Wednesday, August 17, 2005

Benign methodological naturalism?

A passage from a paper I wrote on miracles suggest tome a way in which methodological naturalism can be formulated such that it can avoid the charge of dogmatism and still do some serious work. I wrote:

.....Someone who postulates a miraculous account of something may try to claim that by admitting a miracle in the background, we render a number of natural events more open to naturalistic explanation. If we find that someone refuses to recant his faith when threatened with death by torture, this occurrence is a natural event. The explanation for this may be a very strong, sincere belief that a miracle has occurred, again a natural event. But it may be that the least "forced" explanation for this sincere belief is that a miracle did occur.

It is a mistake to think that just because a theory involves commitment to the supernatural, that the supernatural content is all that there is to the theory. A supernaturalist theory can have a naturalistic "trail" of evidence for which can be found or not found. Those who believe that Jesus was raised from the dead believe that Jesus's body will not be found. If it is found (or if it had been found in the first century), traditional Christian belief will be faced with a devastating disconfirmation. If believers choose (or had chosen) to maintain their belief somehow in the face of this kind of counterevidence, this would perhaps show their irrationality, but would not show the untestability of their belief per se.

My modest proposal is this. In this essay I am suggesting that the apologist for the miraculous cmay suggest that in the case of certain chains of events postulating miracles will give us more, not fewer, naturalistic explanations. I think that if we assume that Jesus rose from the dead, we can provide better and more accurate naturalistic explanations than if we deny it. You may that I'm nuts about this; nevertheless it suggests a test that explanations that violate strict methodological naturalism must pass in order to be scientific.

BMN (Benign methodolgical naturalism) says this: In science, naturalistic explanations are the coin of the realm. We are in the business of coming up with as many and as accurate of naturalistic explanations as we possibly can find. Does this mean that all explanations have to be naturalistic? No, but if you are going to use a non-naturalistic explanation, it has to be helpful in producing the kinds of naturalistic explanations we're going after in science.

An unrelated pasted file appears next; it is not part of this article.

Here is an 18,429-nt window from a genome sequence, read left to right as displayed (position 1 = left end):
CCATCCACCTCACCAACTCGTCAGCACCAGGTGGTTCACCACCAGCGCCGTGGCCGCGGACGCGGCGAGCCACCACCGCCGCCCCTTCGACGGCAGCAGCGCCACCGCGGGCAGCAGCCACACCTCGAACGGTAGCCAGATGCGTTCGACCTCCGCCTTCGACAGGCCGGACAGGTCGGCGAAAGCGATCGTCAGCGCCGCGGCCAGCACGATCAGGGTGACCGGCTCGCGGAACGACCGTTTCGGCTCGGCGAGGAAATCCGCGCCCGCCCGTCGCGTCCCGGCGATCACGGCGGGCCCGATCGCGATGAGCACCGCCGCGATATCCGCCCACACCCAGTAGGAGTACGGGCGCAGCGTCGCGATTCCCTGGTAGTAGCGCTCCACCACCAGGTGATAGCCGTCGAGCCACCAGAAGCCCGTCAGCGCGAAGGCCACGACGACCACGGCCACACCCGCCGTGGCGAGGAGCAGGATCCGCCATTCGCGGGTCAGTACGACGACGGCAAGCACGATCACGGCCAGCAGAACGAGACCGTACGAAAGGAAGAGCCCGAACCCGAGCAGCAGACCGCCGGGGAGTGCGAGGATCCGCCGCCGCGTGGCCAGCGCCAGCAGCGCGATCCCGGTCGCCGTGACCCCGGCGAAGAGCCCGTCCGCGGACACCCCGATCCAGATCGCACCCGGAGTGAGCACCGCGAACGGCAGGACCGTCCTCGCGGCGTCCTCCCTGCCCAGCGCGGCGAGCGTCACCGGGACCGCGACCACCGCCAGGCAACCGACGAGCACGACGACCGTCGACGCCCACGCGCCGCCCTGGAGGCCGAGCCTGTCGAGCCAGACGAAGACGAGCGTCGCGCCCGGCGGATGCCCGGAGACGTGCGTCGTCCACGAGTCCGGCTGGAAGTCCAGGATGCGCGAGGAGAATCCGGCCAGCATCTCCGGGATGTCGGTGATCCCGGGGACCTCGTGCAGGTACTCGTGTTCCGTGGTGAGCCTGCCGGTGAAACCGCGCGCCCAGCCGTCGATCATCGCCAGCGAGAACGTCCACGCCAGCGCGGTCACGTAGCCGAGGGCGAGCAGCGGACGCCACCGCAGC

Could this suggestion help to improve the ID debate?

3 comments:

Jason said...

Well, _I_ for one am having some problems with this... {g}

For one thing, it seems to involve using a definition for naturalism that I'm completely unaware of; and one that looks likely to conflict heavily with other uses I do know about, and which I have some coherent understandings of.

If I focus my study on finding and understanding interrelations of the natural system, then by default I am restricting my attention to those interrelations. I can do this whether the system in question is the only existant system or not; while the person who believes that Nature is the only existant system will certainly be making the same studies, too. Indeed, if he's right, those are the only possible studies that _can_ be made: all systematic studies will be 'naturalistic', if philosophical naturalism is true. But even if philosophical naturalism isn't true, I can still employ a restriction of study by method--and that will be distinctively methodological naturalism.

This use would even still hold under the popular use of 'naturalism' to mean 'naturalistic atheism'--so long as I agree (which I do) that the natural system is non-sentient in its behaviors.

But what kind of use of naturalism are you entailing here? If I call a 'scientia' methodological _naturalism_, I'm doing so in virtue of its (limited) resemblence to philosophical naturalism.

How does the _method_, in other words, of explicitly including a supernatural factor in the study, resemble _naturalism_ (which by philosophical necessity must restrict study to natural factors)?

Maybe a related question would be: what is 'naturalistic' supposed to mean in this proposal?

Jason

Victor Reppert said...

The "naturalism" here is simply a matter of understanding the goal of science as not merely seeking true explanations, but one of getting as many true naturalistic explanations as possible. If someone were to present an ID explanation, it seems as if one response is to say "Even if that's true, we're science here. It's our job to look for naturalistic explanations, and all you're telling us to do is to stop looking for those and to accept a supernatural explanation instead. (That's assuming we know how to define those words). My suggestion is that the IDer might be worth listening to if he could say "OK suppose I told you that by buying a 'supernatural' account of ths phenomenon, we can amplify our ability to produce naturalistic explanations. Then how much would you pay?" That's the idea.

Jason said...

{{The "naturalism" here is simply a matter of understanding the goal of science as not merely seeking true explanations, but one of getting as many true naturalistic explanations as possible.}

Okay... and a true _naturalistic_ explanation would be...? (in distinctive comparison to a supernaturalistic explanation?)